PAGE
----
Representatives of the so-called troika, the International Monetary Fund's Paul Tomson, the European Union's Servaz Deruz and Claus Masuch of the European Central Bank, are scheduled to meet tomorrow in Athens to discuss the implementation of Greece's anti-crisis economic reforms.
Meanwhile the Greek Finance Ministry needs to find 11.6 billion euros by the end of 2014, possibly by cutting public spending but without further reducing salaries and pensions.
According to media reports, the government has been able to find up until now only 5.7 billion euros. The problem will be discussed today at a meeting with Greek Prime Minister Antonis Samaras with the leader of the two parties supporting the government, Evanghelos Venizelos of the Socialist Pasok party and Fotis Kouvelis of the Democratic Left.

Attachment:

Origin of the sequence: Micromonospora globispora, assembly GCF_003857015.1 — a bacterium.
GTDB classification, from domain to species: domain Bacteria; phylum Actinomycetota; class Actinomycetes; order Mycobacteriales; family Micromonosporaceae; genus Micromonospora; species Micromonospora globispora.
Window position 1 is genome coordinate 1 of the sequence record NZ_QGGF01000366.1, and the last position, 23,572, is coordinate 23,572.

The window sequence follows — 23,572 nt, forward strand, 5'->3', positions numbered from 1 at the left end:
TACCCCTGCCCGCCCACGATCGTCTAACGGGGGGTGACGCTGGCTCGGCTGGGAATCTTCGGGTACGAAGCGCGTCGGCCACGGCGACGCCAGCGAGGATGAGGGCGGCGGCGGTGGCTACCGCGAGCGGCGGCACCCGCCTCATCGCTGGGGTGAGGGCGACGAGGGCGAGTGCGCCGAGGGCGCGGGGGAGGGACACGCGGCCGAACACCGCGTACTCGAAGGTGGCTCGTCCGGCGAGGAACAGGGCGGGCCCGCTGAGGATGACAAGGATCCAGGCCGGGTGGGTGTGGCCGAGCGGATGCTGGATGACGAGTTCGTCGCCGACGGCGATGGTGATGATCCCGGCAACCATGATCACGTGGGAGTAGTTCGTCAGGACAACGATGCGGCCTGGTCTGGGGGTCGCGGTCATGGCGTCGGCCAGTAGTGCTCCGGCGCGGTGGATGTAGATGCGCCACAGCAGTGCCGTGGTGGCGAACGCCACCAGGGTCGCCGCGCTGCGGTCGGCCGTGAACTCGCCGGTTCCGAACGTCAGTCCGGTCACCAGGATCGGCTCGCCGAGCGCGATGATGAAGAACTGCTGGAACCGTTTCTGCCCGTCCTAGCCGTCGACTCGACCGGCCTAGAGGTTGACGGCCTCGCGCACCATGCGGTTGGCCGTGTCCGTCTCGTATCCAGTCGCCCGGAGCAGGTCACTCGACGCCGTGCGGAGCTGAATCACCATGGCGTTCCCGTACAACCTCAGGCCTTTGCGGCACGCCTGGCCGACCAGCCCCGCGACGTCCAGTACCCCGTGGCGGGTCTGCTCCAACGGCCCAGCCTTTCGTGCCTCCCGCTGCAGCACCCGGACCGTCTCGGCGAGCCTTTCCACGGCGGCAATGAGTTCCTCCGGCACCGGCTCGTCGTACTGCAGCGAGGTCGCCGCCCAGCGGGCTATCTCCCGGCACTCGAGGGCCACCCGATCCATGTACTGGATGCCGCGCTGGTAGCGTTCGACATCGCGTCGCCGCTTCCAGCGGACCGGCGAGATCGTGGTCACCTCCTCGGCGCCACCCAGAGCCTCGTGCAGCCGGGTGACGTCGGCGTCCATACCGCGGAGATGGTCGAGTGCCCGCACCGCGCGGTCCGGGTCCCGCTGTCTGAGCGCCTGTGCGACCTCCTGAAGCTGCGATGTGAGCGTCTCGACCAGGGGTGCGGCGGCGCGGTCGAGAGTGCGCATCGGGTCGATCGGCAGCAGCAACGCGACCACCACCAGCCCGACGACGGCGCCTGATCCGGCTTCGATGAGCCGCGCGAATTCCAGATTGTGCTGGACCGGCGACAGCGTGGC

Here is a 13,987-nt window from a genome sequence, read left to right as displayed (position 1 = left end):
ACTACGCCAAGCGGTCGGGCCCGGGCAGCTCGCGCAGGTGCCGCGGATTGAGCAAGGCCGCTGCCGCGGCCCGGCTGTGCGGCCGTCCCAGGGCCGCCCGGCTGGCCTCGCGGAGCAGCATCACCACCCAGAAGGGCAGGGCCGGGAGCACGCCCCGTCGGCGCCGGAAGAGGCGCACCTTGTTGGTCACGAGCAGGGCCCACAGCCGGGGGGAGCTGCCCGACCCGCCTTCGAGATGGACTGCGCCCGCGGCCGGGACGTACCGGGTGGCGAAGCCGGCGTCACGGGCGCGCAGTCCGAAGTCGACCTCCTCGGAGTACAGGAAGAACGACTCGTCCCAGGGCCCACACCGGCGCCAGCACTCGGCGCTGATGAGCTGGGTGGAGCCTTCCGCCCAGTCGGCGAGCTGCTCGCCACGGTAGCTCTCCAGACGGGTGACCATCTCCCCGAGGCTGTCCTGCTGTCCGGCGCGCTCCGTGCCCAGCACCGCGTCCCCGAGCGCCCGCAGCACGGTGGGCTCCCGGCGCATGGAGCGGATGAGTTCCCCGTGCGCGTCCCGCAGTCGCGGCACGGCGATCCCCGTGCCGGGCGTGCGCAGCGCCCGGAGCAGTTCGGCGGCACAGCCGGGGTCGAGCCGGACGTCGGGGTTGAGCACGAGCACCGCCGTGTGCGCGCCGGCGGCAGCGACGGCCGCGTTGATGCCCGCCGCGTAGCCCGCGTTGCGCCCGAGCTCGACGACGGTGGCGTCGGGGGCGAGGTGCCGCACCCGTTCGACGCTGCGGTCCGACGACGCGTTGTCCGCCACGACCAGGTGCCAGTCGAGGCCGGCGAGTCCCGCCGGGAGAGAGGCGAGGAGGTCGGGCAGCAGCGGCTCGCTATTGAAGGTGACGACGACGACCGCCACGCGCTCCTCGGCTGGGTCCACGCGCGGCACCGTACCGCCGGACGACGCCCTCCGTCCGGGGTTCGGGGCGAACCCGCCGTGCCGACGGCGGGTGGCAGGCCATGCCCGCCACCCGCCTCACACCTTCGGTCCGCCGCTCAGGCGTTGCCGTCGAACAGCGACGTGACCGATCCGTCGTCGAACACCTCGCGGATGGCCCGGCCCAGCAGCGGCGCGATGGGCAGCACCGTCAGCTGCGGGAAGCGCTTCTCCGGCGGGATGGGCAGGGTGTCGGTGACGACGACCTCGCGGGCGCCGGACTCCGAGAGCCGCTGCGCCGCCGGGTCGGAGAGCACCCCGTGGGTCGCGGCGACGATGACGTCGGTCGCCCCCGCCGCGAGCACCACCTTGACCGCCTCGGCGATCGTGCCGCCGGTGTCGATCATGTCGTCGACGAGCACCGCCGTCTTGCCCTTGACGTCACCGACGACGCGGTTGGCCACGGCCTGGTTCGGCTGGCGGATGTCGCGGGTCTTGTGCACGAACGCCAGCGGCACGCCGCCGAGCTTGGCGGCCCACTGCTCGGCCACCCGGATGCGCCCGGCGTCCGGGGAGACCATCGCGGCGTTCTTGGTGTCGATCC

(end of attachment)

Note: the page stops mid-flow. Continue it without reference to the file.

Representatives of Greece's international creditors have said that any discussion on prolonging the implementation of the government's economic plan, which Athens intends to ask, will depend on the progress made on structural reforms and privatizations. Creditors have also said recession, often cited by the government, cannot justify the failure to reach Greece's budget balance.